What Is Being Removed from the Water?
According to AP, California’s new wastewater rule requires pathogens and viruses to be treated. What makes this process different from regular water treatment rules that have been in place for a while is that the new treatment removes all of the minerals from the water.
However, removing all of the minerals from the water makes the drinking water taste good. The state says they will be adding some minerals back into the water.
Some Minerals Will be Added Back into the Water
Unfortunately, the process is expensive and time-consuming. Darrin Polhemus, deputy director of the division of drinking water for the California Water Resources Control Board, says that the necessary treatment facilities will only be an option for bigger, well-funded cities at first.
Cities like San Jose have opened the Silicon Valley Advanced Water Purification Center for public tours to explain the high-tech process that will be introduced into everyone’s everyday lives.
When Will This New Rule Go into Effect?
Joaquin Esquivel, chair of the Water Resources Control Board, approved these new rules in December with the hopes that clean drinking water can be available to almost everyone in the state. Since drinking water is already recycled, why not take the extra step to make the water drinkable again?
According to AP, most wastewater treatment plants treat water before putting it back into rivers and streams. This water flows down to the next town so the residents there can drink it.
Will All of California's Drinking Water Be Recycled?
“Anyone out there taking drinking water downstream from a wastewater treatment plant discharge — which, I promise you, you’re all doing — is already drinking toilet to tap,” Esquivel said.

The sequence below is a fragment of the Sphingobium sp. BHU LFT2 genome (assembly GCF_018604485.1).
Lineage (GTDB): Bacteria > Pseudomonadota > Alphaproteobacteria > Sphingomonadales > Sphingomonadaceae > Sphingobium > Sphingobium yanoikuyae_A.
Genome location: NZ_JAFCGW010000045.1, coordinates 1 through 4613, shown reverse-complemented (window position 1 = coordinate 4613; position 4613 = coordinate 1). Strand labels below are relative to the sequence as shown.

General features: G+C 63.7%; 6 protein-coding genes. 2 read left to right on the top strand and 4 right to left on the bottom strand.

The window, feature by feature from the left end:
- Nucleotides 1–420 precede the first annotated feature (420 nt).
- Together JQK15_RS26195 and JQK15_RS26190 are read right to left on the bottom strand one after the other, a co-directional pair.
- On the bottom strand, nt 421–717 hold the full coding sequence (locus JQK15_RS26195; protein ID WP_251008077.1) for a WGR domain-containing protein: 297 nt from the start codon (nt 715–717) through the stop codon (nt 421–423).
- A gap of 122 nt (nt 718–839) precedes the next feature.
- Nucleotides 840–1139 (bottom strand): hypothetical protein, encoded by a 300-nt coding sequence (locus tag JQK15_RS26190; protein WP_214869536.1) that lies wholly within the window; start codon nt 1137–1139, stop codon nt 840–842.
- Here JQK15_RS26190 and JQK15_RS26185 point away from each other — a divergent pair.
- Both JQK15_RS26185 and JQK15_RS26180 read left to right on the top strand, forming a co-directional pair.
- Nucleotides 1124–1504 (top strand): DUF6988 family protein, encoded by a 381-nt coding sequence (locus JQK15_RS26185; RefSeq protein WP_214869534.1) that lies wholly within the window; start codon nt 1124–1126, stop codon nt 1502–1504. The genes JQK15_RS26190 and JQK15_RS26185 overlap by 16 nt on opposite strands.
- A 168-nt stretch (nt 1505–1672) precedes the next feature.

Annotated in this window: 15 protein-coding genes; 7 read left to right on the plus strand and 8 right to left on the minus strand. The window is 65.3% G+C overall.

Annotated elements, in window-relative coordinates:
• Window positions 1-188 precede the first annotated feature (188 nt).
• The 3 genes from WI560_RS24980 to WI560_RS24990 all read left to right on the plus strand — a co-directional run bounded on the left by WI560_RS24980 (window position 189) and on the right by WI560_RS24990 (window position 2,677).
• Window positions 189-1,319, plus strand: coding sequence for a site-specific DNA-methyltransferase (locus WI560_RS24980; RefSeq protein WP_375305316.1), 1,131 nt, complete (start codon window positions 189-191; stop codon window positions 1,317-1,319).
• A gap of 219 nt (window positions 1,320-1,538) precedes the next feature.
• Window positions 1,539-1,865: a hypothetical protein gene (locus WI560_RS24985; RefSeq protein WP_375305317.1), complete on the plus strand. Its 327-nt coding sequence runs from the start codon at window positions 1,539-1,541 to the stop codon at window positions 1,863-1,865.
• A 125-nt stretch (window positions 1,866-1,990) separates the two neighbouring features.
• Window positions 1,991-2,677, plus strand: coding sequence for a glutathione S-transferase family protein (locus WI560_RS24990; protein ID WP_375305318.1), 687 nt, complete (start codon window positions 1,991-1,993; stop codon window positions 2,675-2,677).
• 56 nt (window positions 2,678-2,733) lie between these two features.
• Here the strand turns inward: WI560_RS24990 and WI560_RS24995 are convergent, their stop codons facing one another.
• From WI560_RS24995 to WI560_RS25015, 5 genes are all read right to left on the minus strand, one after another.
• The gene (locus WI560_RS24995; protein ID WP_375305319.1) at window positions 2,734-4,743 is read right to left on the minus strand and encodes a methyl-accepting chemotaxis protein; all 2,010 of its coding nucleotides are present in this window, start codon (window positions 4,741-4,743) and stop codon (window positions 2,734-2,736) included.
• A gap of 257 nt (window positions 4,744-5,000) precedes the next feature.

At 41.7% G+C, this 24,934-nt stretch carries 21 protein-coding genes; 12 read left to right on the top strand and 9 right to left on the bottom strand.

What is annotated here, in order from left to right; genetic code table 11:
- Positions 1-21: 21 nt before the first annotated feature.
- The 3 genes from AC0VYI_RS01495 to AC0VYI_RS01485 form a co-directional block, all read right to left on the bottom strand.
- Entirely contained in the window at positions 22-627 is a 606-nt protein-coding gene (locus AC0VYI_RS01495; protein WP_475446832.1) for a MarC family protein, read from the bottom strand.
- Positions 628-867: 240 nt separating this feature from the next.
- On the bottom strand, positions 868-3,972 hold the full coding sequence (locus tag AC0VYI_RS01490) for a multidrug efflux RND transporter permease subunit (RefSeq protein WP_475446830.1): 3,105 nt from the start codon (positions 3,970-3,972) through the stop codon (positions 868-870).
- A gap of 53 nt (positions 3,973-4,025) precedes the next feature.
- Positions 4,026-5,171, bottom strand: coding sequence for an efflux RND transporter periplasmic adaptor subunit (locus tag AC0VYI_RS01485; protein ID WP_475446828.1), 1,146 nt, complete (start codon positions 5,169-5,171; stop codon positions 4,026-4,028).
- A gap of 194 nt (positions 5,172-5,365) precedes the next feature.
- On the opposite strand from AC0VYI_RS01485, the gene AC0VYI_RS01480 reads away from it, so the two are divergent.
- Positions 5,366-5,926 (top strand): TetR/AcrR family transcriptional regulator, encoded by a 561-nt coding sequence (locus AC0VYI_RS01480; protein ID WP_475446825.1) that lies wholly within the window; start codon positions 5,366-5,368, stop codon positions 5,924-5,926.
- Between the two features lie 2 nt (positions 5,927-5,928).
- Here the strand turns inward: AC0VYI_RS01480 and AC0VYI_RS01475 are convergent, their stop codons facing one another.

Esquivel continued, saying, “All water is recycled. What we have here are standards, science, and — importantly — monitoring that allow us to have the faith that it is pure water.”
California Isn't the Only State to Make Waste Water Drinkable
If you are still worried about drinking recycled wastewater, then let’s ease your mind. California is the second state to allow agencies to do this. Colorado was the first state in the U.S. to make drinking water from water that has been flushed away from residents since 2022.
Oddly enough, the idea came from Eric Seufert, who brewed a test batch of beer in 2017 with water from recycled sewage (via PBS).
This Isn't Your Mother's "Toilet to Tap" Water
While many opposed the process known as “toilet to tap” in the 1990s when the idea was first proposed in Los Angeles, water purification technology has advanced rapidly. “This is an exciting development in the state’s ongoing efforts to find innovative solutions to the challenges of extreme weather driven by climate change,” said E. Joaquin Esquivel, the chair of the water resources board (via The New York Times).
He added that “these regulations ensure that the water produced is not only safe but purer than many drinking water sources we now rely on.”